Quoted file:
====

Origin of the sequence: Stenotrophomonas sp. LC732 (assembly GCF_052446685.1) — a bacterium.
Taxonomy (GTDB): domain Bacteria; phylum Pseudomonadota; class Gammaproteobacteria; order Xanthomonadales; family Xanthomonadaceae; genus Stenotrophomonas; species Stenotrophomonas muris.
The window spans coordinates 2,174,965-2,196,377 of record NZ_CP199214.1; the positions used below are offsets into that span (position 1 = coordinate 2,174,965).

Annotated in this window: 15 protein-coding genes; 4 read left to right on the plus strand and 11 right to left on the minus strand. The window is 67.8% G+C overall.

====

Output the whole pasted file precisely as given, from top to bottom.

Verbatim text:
Origin of the sequence: Stenotrophomonas sp. LC732 (assembly GCF_052446685.1) — a bacterium.
Taxonomy (GTDB): domain Bacteria; phylum Pseudomonadota; class Gammaproteobacteria; order Xanthomonadales; family Xanthomonadaceae; genus Stenotrophomonas; species Stenotrophomonas muris.
The window spans coordinates 2,174,965-2,196,377 of record NZ_CP199214.1; the positions used below are offsets into that span (position 1 = coordinate 2,174,965).

Annotated in this window: 15 protein-coding genes; 4 read left to right on the plus strand and 11 right to left on the minus strand. The window is 67.8% G+C overall.